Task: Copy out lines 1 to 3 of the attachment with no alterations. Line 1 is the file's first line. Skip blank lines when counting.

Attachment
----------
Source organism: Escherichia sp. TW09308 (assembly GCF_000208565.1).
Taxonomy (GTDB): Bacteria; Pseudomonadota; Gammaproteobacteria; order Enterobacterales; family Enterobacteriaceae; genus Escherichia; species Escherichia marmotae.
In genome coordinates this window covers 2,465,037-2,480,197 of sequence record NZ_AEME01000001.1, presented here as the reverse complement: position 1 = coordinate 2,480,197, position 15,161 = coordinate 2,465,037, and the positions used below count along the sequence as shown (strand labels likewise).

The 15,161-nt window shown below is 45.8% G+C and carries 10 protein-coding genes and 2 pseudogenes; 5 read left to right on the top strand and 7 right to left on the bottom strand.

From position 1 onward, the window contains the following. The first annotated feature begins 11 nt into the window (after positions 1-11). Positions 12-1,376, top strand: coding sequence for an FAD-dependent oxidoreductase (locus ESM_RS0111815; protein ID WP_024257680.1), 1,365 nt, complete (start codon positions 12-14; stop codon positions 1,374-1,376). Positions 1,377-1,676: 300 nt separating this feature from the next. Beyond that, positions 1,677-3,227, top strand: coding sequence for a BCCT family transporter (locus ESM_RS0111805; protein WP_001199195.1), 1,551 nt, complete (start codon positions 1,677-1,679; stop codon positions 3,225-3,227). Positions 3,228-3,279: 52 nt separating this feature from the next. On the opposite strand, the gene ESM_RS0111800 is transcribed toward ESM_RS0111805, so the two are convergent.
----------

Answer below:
Source organism: Escherichia sp. TW09308 (assembly GCF_000208565.1).
Taxonomy (GTDB): Bacteria; Pseudomonadota; Gammaproteobacteria; order Enterobacterales; family Enterobacteriaceae; genus Escherichia; species Escherichia marmotae.
In genome coordinates this window covers 2,465,037-2,480,197 of sequence record NZ_AEME01000001.1, presented here as the reverse complement: position 1 = coordinate 2,480,197, position 15,161 = coordinate 2,465,037, and the positions used below count along the sequence as shown (strand labels likewise).